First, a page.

Author: Lorraine Cuddeback-Gedeon

Questions for those who Wore MAGA Hats at the March for Life

Before I jump into the meat of this post, I want to do some throat-clearing: yes, the topic of this post is inspired by the coverage of Covington Catholic school and the highly-debated, highly-polarizing events that transpired at the March for Life. But, no, I am not jumping into the well-trod fray arguing about who started the confrontation, who bears the most culpability for it, the role of social media in perpetuating it, or any of those questions currently filling the Catholic corners of the internet. I am honing in on one, key element of that video, one which...

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Hear, O Israel! The Lord our God is Lord alone! The Thirty-First Sunday in Ordinary Time

DT 6:2-6; HEB 7:23-28; MK 12:28B-34   Hear, O Israel! The Lord our God is Lord alone! You shall love the Lord your God with all your heart, with all your soul, with all your mind, and with all your strength.   These words — the first commandment given by the Lord, the initiation of the covenant — these words ring out in both the first reading and the Gospel for this week. They tell us to approach God with a single-minded focus. This is all the more important to take to heart this week as we mourn the...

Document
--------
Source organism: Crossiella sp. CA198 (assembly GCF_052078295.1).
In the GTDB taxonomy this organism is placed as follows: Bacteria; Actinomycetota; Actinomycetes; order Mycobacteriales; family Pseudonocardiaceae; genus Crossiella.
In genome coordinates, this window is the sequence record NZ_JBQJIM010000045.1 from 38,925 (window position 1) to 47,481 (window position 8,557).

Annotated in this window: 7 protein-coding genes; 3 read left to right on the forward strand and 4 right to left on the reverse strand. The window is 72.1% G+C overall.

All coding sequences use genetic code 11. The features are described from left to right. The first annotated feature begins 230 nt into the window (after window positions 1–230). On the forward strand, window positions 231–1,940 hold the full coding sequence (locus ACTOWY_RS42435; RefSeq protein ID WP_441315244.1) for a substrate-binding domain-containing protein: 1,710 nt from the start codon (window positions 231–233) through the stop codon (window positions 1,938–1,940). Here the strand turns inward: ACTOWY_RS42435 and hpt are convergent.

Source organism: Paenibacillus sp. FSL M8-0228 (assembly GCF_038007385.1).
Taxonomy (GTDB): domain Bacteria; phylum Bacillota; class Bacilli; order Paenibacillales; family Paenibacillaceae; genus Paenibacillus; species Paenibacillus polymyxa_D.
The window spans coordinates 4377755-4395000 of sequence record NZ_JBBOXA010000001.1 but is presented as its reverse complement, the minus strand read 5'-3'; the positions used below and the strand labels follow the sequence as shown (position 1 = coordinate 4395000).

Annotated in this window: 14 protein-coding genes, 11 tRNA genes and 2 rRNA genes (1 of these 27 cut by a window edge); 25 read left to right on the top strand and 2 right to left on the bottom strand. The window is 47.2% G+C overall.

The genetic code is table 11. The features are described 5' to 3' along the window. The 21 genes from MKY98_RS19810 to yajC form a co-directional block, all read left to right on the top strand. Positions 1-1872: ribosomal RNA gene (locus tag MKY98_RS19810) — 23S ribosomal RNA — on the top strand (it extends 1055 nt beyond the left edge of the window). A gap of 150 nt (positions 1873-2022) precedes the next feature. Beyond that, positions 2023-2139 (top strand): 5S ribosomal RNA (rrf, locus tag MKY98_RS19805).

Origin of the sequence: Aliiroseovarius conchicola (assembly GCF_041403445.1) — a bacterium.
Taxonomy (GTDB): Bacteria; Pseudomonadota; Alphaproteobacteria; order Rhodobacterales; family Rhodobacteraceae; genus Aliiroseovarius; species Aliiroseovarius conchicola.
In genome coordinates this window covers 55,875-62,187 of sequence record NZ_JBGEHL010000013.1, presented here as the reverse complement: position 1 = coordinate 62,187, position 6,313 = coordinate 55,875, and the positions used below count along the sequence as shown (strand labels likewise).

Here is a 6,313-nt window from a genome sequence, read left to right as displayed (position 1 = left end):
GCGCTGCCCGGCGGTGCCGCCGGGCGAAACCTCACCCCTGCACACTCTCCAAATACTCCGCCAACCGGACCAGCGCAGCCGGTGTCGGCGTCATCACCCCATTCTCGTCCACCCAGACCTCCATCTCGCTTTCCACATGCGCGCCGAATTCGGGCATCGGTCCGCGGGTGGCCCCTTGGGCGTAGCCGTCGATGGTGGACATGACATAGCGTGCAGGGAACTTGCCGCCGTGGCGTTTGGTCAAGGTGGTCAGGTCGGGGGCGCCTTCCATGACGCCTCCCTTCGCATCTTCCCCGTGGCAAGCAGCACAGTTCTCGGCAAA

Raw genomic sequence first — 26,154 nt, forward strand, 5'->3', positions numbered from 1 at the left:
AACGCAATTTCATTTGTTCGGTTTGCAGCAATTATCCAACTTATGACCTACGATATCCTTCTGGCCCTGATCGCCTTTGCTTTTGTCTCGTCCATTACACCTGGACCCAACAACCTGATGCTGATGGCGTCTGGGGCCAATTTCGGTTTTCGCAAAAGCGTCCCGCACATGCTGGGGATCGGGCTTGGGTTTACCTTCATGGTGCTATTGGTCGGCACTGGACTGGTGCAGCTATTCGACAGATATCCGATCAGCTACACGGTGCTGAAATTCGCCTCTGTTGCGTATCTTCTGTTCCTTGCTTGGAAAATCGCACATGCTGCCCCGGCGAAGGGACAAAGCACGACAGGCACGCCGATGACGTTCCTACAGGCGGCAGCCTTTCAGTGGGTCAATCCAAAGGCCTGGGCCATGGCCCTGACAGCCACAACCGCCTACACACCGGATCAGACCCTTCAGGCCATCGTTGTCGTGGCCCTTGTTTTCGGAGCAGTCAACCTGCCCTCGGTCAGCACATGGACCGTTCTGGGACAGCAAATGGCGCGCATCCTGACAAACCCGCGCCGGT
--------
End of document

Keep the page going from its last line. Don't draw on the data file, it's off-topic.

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Catholic Universities, Identity, and the Abuse Scandal

For the past few weeks I’ve been a part of a faculty seminar at my institution focused on the “Catholic intellectual tradition.” The seminar has been a welcome respite once a week to take a step back from the daily details of teaching, and instead look at how my work – both in research and in pedagogy – fit into the rich history of this tradition. Getting a sense of the forest, you might say, instead of analyzing trees. Understandably, much of the discussion this year has circled around the new developments within the ongoing abuse crisis in the...

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Learning from the Pharisees – 22nd Sun Ordinary Time

Readings: Ex 16:2-4, 12-15; Ps 78:3-4, 23-24, 25, 54; Eph 4:17, 20-24; Jn 6:24-35 I’ve spent this first week of classes preparing my students for an in-depth study of the Gospel of Luke, and this week in particular is the one I’ve dubbed my “anti-Marcionism” week. By which I mean, I want my students to understand the unity of the two Testaments, to understand that these gospel narratives only make sense with the full history of Israel behind them. I am making it my mission, even in this introductory course, to combat the common perceptions of the Old Testament as irrelevant...

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